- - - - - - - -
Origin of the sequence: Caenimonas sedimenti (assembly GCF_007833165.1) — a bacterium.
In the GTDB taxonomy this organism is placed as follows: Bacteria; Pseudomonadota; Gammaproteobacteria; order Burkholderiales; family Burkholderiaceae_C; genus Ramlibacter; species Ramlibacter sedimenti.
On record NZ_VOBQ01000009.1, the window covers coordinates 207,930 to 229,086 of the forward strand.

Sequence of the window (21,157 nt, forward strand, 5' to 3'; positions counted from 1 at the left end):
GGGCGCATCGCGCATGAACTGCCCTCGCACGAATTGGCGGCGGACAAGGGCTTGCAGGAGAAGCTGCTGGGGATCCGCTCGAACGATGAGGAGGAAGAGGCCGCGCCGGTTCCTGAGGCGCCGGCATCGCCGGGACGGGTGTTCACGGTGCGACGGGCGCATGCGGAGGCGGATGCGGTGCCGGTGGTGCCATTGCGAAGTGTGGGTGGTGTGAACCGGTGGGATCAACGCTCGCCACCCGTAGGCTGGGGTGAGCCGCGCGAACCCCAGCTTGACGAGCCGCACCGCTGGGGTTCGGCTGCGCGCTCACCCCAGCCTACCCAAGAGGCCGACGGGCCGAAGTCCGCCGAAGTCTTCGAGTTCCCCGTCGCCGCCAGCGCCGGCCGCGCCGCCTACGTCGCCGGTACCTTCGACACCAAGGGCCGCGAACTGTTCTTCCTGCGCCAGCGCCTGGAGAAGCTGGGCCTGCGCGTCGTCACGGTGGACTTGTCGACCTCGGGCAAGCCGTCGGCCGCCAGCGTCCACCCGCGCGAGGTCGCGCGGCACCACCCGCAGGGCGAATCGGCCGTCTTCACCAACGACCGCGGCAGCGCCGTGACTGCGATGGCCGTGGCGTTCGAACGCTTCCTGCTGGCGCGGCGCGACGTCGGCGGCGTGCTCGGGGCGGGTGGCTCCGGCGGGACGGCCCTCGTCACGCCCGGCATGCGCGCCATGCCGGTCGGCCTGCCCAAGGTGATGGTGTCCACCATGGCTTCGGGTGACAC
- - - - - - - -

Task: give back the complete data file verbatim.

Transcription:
Origin of the sequence: Caenimonas sedimenti (assembly GCF_007833165.1) — a bacterium.
In the GTDB taxonomy this organism is placed as follows: Bacteria; Pseudomonadota; Gammaproteobacteria; order Burkholderiales; family Burkholderiaceae_C; genus Ramlibacter; species Ramlibacter sedimenti.
On record NZ_VOBQ01000009.1, the window covers coordinates 207,930 to 229,086 of the forward strand.

Sequence of the window (21,157 nt, forward strand, 5' to 3'; positions counted from 1 at the left end):
GGGCGCATCGCGCATGAACTGCCCTCGCACGAATTGGCGGCGGACAAGGGCTTGCAGGAGAAGCTGCTGGGGATCCGCTCGAACGATGAGGAGGAAGAGGCCGCGCCGGTTCCTGAGGCGCCGGCATCGCCGGGACGGGTGTTCACGGTGCGACGGGCGCATGCGGAGGCGGATGCGGTGCCGGTGGTGCCATTGCGAAGTGTGGGTGGTGTGAACCGGTGGGATCAACGCTCGCCACCCGTAGGCTGGGGTGAGCCGCGCGAACCCCAGCTTGACGAGCCGCACCGCTGGGGTTCGGCTGCGCGCTCACCCCAGCCTACCCAAGAGGCCGACGGGCCGAAGTCCGCCGAAGTCTTCGAGTTCCCCGTCGCCGCCAGCGCCGGCCGCGCCGCCTACGTCGCCGGTACCTTCGACACCAAGGGCCGCGAACTGTTCTTCCTGCGCCAGCGCCTGGAGAAGCTGGGCCTGCGCGTCGTCACGGTGGACTTGTCGACCTCGGGCAAGCCGTCGGCCGCCAGCGTCCACCCGCGCGAGGTCGCGCGGCACCACCCGCAGGGCGAATCGGCCGTCTTCACCAACGACCGCGGCAGCGCCGTGACTGCGATGGCCGTGGCGTTCGAACGCTTCCTGCTGGCGCGGCGCGACGTCGGCGGCGTGCTCGGGGCGGGTGGCTCCGGCGGGACGGCCCTCGTCACGCCCGGCATGCGCGCCATGCCGGTCGGCCTGCCCAAGGTGATGGTGTCCACCATGGCTTCGGGTGACAC